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Media Skills Library

  • 3 Things Potential Clients Really Want to Know
    We've spent thousands and thousands of dollars on graduate education, continuing education, advanced clinical trainings and years in practicum and under supervision. We have invested a lot in our credentials, and all of the impressive acronyms behind our names. PhD, LCSW, LMFT, RPT, CSAC, LPC  -- and the list goes on. In my twenty plus years of practice, I have realized that what we value as clinicians is not necessarily the same thing as what those who are considering our services value. In fact, there are some principle criteria that we as clinicians need to meet in order for an individual to choose us as his/her therapist. Of course, there are exceptions. There are clients who are savvy to the ins and outs of mental health credentials, trainings, and certifications and are seeking help from someone in a specific discipline or with specific training. However, as a general rule, potential clients want to  answer "yes" to these 3 questions before they select you as their clinician.
  • Extra! Extra! Using a Newsletter to Build Your Private Practice
    If there is anything you've taken from reading posts on Private Practice Toolbox, it likely has to do with the importance of having a strong online presence to educate and serve your community. There's a lot to consider: social media, blogging, podcasting, SEO, etc. But there's another aspect of building your practice that we haven't quite covered yet: newsletters. Newsletters are a tool you may consider implementing for your practice. A newsletter is a letter you send out to your clients and readers updating them on what's happening with your practice (it's a good idea to send them out monthly; you don't want to overwhelm your audience with too much from you, but you also don't want them to forget about you). They can be an effective way to connect with your readers and offer some insight on topics related to your specialty, inform them of any upcoming events or seminars, and just overall keep in touch.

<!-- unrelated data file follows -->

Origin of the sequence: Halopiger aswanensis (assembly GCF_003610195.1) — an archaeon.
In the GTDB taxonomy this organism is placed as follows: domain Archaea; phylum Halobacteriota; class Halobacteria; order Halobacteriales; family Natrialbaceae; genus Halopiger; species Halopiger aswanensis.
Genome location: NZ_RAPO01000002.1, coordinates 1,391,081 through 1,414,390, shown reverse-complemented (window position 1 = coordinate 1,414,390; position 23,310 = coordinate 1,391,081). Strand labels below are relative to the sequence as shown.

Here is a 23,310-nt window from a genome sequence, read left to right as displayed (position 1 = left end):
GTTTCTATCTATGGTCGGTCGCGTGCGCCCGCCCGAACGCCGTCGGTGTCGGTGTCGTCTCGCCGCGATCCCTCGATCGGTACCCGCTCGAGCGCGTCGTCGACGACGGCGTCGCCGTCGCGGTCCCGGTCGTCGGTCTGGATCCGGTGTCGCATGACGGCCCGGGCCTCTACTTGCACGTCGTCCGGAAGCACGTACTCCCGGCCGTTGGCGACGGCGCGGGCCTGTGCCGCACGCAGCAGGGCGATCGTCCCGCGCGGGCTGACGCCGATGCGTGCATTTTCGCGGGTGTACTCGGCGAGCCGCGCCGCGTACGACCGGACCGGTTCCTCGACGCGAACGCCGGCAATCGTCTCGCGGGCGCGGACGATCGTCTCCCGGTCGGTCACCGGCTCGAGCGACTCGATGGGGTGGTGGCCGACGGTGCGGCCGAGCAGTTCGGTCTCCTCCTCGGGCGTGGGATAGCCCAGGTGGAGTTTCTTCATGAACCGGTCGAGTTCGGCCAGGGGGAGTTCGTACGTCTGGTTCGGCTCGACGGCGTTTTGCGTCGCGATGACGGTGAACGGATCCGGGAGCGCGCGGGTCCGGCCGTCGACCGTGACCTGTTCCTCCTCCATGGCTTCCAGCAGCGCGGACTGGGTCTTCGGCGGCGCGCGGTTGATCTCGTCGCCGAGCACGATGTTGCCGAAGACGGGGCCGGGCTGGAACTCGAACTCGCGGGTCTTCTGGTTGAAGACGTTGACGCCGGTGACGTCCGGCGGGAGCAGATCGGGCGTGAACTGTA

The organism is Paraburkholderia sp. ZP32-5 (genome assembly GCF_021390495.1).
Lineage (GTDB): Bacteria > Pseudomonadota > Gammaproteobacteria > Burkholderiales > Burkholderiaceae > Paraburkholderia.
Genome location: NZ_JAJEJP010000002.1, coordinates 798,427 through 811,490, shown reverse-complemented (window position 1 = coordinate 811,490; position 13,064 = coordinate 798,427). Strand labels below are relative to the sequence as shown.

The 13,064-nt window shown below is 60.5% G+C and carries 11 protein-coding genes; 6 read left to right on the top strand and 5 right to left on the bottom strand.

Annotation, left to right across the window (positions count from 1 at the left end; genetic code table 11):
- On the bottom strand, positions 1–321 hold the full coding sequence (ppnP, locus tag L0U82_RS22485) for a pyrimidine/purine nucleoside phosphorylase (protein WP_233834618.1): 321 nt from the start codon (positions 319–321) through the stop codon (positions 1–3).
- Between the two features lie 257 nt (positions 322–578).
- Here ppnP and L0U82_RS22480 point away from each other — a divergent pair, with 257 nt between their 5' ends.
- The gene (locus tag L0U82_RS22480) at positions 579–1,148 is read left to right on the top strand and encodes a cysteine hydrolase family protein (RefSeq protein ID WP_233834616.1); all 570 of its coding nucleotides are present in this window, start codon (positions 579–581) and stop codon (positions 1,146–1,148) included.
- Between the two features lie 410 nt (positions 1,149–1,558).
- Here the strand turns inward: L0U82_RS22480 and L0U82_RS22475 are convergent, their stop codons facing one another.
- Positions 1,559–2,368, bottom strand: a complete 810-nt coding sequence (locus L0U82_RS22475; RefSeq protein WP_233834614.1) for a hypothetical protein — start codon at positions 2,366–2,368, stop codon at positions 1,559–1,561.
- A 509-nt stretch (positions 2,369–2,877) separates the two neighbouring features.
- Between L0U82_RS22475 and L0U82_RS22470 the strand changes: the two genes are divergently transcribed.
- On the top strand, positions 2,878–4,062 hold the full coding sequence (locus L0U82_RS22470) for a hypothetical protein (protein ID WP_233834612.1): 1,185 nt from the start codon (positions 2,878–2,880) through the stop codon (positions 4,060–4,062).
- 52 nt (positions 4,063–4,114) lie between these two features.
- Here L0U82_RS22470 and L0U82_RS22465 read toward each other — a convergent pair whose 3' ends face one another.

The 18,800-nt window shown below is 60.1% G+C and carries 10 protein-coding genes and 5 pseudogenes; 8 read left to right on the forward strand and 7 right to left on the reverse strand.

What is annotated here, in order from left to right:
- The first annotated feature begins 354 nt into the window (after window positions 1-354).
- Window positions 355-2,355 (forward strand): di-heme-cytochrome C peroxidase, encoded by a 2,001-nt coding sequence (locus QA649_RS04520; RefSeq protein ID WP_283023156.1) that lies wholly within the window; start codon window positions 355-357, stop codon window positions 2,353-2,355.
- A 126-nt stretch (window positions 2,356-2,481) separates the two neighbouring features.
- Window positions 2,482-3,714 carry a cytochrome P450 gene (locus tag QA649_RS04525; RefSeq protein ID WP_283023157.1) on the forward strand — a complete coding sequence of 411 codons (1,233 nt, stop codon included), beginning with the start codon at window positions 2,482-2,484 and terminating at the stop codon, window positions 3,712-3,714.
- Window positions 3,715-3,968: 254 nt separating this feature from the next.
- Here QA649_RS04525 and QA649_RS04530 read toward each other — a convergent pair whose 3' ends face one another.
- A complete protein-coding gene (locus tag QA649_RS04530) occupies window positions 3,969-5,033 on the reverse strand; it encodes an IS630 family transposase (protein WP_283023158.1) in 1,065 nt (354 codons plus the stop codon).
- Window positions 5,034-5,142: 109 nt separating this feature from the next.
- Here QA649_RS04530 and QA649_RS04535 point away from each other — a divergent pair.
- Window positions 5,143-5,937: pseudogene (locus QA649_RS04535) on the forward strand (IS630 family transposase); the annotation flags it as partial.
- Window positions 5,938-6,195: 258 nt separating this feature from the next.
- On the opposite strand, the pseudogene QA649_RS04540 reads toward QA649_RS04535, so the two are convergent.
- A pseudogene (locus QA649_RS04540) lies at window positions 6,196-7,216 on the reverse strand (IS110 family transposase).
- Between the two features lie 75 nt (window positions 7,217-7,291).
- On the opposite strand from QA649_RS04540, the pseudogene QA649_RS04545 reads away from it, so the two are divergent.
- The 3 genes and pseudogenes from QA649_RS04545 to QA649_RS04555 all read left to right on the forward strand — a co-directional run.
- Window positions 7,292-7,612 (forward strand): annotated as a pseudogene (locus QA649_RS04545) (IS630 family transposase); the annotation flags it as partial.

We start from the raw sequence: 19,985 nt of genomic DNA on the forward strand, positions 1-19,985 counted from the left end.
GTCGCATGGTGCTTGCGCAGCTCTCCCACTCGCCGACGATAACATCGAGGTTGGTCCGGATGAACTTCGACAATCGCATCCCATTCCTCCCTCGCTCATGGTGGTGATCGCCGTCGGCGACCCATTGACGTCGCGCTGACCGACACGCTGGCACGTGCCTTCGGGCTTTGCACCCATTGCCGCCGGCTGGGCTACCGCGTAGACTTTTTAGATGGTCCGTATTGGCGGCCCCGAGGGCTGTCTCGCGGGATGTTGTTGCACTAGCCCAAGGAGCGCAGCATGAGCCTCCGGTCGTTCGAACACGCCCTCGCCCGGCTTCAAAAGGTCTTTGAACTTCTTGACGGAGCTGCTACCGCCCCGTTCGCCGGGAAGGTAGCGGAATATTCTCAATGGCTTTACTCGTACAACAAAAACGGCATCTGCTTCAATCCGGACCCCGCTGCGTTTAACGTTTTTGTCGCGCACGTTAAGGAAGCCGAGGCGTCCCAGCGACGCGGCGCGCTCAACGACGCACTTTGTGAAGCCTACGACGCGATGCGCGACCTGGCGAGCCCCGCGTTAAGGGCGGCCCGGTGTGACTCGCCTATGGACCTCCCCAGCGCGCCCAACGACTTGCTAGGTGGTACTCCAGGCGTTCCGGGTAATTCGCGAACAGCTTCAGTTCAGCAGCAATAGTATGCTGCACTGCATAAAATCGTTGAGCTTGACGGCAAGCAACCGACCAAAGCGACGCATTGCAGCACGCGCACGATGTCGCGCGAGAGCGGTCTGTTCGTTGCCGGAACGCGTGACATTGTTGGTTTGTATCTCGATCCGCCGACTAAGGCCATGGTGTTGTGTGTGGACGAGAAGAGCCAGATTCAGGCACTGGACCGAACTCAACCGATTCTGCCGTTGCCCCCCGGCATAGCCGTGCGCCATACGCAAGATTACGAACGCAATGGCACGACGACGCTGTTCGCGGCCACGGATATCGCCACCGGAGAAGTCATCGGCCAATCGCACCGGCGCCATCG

• How Media Exposure Can Grow Your Practice: Podcast Interview
    I thought you'd you enjoy this lively interview with Joe Sanok of Practice of the Practice Podcast about my private practice journey from a solo practitioner to a clinic with 3 locations and 20 employees. We cover a lot of ground during this podcast!  In addition to tips about gaining media exposure you'll also find: Tips to land high profile media interviews. The biggest lesson I learned when resigning from managed care. The book that helped transform my practice.
  • The Power of Online Presence: Blogger Dawn Friedman uses her Advanced SEO Skills to Rank High in Google
    Discover how some very successful mental health professionals use blogging, social media, and other technologies as powerful tools for their therapy practices. Dawn Friedman, MSEd LPC, is a clinical counselor specializing in issues surrounding family building, including infertility, adoption, pregnancy, and parenting. An early adopter of technology, Dawn started a blog that became the basis of her strong online presence and has helped her grow a thriving practice. Read about her story here:
  • Top 10 Best Books for Building Your Practice